FRANKFORT, KY -- It appears unlikely the Wall Street bailout package that may get congressional approval today will have any direct impact on Kentucky banks, according to bankers and financial experts, reports the Frankfort State Journal in its Sunday edition.
The University of Kentucky's Donald Mullineaux said the biggest area of concern has been sub-prime mortgages and sub-prime mortgage backed securities.
In general, larger banks like Washington Mutual, Freddie May and Fannie Mac failed because they were overloaded with sub-prime debt, said Mullineaux, DuPont chair of Banking and Financial Services at UK's Gatton College of Business, reports the State Journal
It's unlikely that any community banks in Kentucky would be holding these assets, Mullineaux said.
His comments came as congressional Democrats and Republican senators pushed for an agreement Saturday and today on a multibillion-dollar bailout for the financial sector, the newspaper reports.
"In general," Mullineaux said "the Kentucky banking system has held up much better than average. "It's probably in the top 10 or 15 in terms of bank performance right now."
But, the success or failure of the proposed $700 billion Wall Street bailout could have an indirect impact on banks across the country, he said. If the bailout is successful, Mullineaux said it could help avoid a long, deep recession.
If the bailout package isn't approved or fails to work, Mullineaux said banks will likely be affected by the economic downturn.
"The situation will only deteriorate and banks don't do well in an economic downturn," he said. "If we don't do something, a recession is highly likely and it could be a very serious one."
John Taylor, president and CEO of American Founders Bank, said community banks will benefit if the bailout package restores stability to the markets.
"American Founders Bank is not waiting for Congress to pass a plan to help us along the way," he said. "Any help in returning confidence and liquidity to the markets will ultimately benefit us."
American Founders was created in 2001 and has about $509 million in assets and 160 employees. American Founders is headquartered in Frankfort and has eight branches in Shelbyville, Lawrenceburg, Louisville and Lexington.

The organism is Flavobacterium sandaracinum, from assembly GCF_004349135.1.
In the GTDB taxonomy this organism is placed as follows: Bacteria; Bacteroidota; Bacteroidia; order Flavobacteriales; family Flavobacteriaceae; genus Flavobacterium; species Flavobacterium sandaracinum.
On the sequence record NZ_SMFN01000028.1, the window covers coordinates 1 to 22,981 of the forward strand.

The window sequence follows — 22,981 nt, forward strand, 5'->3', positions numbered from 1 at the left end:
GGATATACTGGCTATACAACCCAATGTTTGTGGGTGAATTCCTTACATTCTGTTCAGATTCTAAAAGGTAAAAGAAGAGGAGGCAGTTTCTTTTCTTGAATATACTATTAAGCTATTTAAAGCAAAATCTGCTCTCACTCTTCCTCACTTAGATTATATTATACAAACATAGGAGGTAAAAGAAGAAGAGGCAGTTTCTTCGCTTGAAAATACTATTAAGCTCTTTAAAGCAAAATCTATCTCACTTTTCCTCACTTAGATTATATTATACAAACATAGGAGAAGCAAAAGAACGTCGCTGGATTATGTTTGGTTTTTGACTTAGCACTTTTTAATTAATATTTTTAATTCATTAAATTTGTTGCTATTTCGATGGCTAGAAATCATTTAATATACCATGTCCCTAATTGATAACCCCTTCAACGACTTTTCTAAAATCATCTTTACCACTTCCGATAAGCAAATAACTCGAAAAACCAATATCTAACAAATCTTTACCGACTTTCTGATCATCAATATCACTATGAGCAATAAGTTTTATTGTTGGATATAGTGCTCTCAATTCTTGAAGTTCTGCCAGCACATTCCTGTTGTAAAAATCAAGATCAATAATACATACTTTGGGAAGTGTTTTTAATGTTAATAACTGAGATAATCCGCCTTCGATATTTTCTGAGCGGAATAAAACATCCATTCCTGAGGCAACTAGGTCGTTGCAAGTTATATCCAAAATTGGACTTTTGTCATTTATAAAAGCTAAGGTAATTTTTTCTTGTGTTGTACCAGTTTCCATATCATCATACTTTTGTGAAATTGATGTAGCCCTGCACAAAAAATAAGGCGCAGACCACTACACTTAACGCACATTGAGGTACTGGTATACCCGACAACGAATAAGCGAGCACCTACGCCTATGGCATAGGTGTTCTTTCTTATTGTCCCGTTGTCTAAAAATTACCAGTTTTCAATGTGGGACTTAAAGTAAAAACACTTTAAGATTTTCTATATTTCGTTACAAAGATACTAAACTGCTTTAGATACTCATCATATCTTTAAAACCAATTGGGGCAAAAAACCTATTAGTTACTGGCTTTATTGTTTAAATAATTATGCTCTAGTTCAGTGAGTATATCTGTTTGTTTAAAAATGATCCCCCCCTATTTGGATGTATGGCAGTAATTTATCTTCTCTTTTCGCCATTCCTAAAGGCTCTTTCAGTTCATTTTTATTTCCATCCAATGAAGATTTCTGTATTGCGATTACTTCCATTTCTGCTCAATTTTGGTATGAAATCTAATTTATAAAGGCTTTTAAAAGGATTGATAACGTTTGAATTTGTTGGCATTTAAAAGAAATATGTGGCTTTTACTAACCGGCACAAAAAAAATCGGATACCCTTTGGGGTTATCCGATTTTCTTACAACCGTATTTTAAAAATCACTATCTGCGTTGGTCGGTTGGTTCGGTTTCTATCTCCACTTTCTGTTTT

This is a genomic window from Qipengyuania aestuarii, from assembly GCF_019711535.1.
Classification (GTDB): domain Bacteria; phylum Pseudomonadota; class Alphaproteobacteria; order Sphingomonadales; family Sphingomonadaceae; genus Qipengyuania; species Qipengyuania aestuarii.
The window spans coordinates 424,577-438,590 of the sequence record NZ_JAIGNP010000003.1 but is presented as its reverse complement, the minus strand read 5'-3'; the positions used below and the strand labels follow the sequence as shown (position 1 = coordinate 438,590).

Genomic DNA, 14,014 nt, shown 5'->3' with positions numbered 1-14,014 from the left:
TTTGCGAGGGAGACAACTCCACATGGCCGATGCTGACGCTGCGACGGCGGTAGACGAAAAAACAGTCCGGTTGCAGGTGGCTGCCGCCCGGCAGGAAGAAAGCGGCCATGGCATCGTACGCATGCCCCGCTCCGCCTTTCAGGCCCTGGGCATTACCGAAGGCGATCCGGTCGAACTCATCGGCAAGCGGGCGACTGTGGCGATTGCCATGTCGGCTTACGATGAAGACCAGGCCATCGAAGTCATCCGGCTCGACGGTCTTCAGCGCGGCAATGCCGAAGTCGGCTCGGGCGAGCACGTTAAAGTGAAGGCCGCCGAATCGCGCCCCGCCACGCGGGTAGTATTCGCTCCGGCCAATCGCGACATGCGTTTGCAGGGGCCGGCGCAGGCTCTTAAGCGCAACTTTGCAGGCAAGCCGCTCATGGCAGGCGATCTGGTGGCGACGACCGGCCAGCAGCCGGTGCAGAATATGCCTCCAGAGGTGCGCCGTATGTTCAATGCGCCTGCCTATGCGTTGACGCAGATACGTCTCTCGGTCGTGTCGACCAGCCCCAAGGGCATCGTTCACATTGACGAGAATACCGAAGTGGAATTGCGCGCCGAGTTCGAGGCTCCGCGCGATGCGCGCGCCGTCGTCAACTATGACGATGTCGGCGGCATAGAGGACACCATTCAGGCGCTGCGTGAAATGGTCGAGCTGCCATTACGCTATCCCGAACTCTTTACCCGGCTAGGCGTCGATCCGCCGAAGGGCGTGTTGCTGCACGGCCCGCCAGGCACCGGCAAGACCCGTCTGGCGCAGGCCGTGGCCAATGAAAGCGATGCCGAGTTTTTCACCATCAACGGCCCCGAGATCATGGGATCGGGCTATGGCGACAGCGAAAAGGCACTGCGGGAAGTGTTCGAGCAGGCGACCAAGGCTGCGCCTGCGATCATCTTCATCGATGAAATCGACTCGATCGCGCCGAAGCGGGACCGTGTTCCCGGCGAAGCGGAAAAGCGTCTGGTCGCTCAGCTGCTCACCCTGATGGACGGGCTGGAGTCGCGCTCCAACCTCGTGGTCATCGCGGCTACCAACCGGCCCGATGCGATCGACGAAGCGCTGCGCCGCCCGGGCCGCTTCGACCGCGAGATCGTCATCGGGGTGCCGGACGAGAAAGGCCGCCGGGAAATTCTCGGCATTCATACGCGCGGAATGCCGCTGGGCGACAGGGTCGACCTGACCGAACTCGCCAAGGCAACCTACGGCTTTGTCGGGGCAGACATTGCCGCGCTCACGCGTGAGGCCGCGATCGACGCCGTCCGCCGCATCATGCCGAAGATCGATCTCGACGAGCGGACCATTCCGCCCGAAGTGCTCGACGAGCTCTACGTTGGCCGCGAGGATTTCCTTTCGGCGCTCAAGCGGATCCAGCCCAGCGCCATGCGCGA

The bank has been under a cease and desist order since 2007 when federal regulators found "unsafe or unsound banking practices." However, Taylor said the bank has met or exceeded all the requirements of the order.
"We've got a plan and we're operating under it," he said. "We're not waiting for government assistance."
Meanwhile, President Bush, seeking swift action, sent Treasury Secretary Henry Paulson back to the Capitol, where lawmakers were working through the weekend.
Presidential politics again played a role in the bargaining. Republican John McCain and Democrat Barack Obama called key negotiators and portrayed themselves as helping without getting directly involved in the talks.
"The goal is to come up with a final agreement by tomorrow," said Senate Majority Leader Harry Reid, D-Nev. "We may not be able to do that, but we're trying very hard."
He said he hoped for an announcement by 6 p.m. today just hours before the Asian markets reopen for the week. "Everybody is waiting for this thing to tip a little bit too far," he said, so "we may not have another day."
House Republican leaders, who have resisted some elements of the Bush administration's proposal, seemed doubtful.
"There are a lot of issues still on the table," House Minority Leader John Boehner, R-Ohio, told reporters at mid-afternoon, just as lawmakers entered the first negotiating session that involved senators and House members, not just staff members. "We should not be bailing out Wall Street on the backs of American taxpayers," he said.